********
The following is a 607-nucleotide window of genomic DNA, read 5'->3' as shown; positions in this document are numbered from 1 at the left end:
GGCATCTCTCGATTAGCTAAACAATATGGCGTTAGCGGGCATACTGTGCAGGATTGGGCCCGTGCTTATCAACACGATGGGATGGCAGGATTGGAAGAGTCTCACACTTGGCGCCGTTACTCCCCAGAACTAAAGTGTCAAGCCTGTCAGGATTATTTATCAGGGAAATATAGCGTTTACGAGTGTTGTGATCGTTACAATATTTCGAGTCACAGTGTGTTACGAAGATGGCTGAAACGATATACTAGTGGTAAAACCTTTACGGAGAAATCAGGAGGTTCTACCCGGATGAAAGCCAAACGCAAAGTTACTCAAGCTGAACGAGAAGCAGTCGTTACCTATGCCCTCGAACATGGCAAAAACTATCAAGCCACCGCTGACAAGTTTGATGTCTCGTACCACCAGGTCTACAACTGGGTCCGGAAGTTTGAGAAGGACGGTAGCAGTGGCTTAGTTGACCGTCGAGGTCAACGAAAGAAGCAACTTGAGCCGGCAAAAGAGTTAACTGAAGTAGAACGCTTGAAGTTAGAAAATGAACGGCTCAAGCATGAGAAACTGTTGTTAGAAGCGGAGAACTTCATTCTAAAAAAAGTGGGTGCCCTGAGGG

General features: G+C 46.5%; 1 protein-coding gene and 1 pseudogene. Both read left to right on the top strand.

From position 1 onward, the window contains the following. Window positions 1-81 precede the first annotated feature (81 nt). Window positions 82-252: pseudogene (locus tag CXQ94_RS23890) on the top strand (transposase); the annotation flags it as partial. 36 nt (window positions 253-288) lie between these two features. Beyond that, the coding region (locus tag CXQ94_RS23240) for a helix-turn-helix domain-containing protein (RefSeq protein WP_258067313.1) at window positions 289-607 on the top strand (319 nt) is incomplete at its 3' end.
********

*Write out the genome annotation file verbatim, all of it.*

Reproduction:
The following is a 607-nucleotide window of genomic DNA, read 5'->3' as shown; positions in this document are numbered from 1 at the left end:
GGCATCTCTCGATTAGCTAAACAATATGGCGTTAGCGGGCATACTGTGCAGGATTGGGCCCGTGCTTATCAACACGATGGGATGGCAGGATTGGAAGAGTCTCACACTTGGCGCCGTTACTCCCCAGAACTAAAGTGTCAAGCCTGTCAGGATTATTTATCAGGGAAATATAGCGTTTACGAGTGTTGTGATCGTTACAATATTTCGAGTCACAGTGTGTTACGAAGATGGCTGAAACGATATACTAGTGGTAAAACCTTTACGGAGAAATCAGGAGGTTCTACCCGGATGAAAGCCAAACGCAAAGTTACTCAAGCTGAACGAGAAGCAGTCGTTACCTATGCCCTCGAACATGGCAAAAACTATCAAGCCACCGCTGACAAGTTTGATGTCTCGTACCACCAGGTCTACAACTGGGTCCGGAAGTTTGAGAAGGACGGTAGCAGTGGCTTAGTTGACCGTCGAGGTCAACGAAAGAAGCAACTTGAGCCGGCAAAAGAGTTAACTGAAGTAGAACGCTTGAAGTTAGAAAATGAACGGCTCAAGCATGAGAAACTGTTGTTAGAAGCGGAGAACTTCATTCTAAAAAAAGTGGGTGCCCTGAGGG

General features: G+C 46.5%; 1 protein-coding gene and 1 pseudogene. Both read left to right on the top strand.

From position 1 onward, the window contains the following. Window positions 1-81 precede the first annotated feature (81 nt). Window positions 82-252: pseudogene (locus tag CXQ94_RS23890) on the top strand (transposase); the annotation flags it as partial. 36 nt (window positions 253-288) lie between these two features. Beyond that, the coding region (locus tag CXQ94_RS23240) for a helix-turn-helix domain-containing protein (RefSeq protein WP_258067313.1) at window positions 289-607 on the top strand (319 nt) is incomplete at its 3' end.